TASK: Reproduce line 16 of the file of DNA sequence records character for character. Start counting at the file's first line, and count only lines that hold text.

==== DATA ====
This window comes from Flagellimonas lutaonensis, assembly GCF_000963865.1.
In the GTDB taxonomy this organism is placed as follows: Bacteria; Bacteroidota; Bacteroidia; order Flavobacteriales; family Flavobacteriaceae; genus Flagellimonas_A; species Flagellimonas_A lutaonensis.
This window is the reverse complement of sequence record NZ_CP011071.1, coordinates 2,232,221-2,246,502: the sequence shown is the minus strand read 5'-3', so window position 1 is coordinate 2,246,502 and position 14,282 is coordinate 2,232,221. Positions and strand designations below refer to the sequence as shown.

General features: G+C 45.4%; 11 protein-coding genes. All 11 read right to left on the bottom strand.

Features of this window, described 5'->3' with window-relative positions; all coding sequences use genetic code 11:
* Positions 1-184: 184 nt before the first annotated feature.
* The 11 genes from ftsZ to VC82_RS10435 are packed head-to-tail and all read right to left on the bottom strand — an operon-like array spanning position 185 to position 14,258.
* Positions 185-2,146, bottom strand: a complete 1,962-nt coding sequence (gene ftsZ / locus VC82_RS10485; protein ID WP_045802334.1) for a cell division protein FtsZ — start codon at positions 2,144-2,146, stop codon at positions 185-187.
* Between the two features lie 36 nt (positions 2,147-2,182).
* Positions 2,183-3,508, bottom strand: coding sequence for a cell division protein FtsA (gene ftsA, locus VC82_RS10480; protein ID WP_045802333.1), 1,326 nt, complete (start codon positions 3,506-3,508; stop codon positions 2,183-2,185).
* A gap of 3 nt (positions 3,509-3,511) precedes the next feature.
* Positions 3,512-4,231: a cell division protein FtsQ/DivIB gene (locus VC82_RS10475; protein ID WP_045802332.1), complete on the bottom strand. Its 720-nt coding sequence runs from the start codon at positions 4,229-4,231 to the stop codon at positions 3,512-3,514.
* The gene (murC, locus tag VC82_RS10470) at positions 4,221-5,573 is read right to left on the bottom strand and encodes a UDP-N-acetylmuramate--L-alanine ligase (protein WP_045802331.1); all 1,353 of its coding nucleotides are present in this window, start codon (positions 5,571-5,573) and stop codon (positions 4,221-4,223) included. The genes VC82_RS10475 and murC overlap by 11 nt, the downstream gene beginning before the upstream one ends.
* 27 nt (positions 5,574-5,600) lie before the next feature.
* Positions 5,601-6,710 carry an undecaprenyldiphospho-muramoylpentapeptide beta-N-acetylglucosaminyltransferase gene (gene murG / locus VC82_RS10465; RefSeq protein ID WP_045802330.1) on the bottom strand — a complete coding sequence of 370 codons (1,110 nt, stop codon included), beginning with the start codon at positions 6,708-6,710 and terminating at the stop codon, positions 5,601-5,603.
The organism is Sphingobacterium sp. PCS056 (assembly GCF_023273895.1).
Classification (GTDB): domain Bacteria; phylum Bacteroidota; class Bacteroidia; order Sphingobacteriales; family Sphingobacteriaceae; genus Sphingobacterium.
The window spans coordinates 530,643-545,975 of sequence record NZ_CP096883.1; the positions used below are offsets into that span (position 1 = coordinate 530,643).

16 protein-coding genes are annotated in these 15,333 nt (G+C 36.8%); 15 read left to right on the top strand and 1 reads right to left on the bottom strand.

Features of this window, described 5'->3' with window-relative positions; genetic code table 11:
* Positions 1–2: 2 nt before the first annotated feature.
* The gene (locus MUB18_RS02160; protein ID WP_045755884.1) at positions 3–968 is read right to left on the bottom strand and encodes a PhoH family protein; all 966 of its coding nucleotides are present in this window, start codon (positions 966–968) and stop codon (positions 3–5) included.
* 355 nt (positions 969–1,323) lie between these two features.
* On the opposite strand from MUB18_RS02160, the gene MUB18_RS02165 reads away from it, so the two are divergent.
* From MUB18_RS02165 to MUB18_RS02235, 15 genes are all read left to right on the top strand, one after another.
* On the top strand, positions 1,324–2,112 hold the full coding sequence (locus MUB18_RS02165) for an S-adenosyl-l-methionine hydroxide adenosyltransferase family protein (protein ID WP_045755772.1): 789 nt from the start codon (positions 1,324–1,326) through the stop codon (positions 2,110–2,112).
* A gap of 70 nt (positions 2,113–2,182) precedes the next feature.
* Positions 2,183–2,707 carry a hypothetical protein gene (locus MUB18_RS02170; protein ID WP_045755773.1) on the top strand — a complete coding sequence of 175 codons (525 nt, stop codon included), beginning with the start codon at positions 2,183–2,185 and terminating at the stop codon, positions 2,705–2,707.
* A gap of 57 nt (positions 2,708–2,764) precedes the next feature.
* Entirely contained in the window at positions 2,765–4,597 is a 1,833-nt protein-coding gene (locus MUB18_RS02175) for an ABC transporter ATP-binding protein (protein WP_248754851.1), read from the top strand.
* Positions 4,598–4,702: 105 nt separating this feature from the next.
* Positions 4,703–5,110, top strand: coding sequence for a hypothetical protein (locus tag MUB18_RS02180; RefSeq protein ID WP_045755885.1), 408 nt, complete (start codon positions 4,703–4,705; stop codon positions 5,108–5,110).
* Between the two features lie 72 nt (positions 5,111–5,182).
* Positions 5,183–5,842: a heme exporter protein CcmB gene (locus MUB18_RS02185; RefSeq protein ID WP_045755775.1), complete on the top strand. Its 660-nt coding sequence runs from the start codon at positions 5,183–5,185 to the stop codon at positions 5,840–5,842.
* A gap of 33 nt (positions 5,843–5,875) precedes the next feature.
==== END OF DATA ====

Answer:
The organism is Sphingobacterium sp. PCS056 (assembly GCF_023273895.1).